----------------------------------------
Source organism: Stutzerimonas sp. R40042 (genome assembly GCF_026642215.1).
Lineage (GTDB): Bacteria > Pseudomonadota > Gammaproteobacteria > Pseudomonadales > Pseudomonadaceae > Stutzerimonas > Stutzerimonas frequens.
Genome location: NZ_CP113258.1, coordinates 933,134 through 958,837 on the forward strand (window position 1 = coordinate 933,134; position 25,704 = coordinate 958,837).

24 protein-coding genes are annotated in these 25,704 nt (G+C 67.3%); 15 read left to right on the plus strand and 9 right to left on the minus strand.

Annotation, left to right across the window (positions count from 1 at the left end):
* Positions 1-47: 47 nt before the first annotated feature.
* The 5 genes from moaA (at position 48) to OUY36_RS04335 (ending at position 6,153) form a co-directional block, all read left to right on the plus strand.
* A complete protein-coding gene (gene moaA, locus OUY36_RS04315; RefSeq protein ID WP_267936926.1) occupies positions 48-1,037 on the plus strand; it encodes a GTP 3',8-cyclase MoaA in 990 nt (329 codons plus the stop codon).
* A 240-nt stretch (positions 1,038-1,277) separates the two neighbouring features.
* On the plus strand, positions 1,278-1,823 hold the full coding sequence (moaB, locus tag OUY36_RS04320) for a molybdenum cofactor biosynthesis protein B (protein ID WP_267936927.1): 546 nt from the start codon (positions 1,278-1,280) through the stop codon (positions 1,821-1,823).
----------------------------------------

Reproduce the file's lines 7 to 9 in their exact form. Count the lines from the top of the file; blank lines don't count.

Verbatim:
* The 5 genes from moaA (at position 48) to OUY36_RS04335 (ending at position 6,153) form a co-directional block, all read left to right on the plus strand.
* A complete protein-coding gene (gene moaA, locus OUY36_RS04315; RefSeq protein ID WP_267936926.1) occupies positions 48-1,037 on the plus strand; it encodes a GTP 3',8-cyclase MoaA in 990 nt (329 codons plus the stop codon).
* A 240-nt stretch (positions 1,038-1,277) separates the two neighbouring features.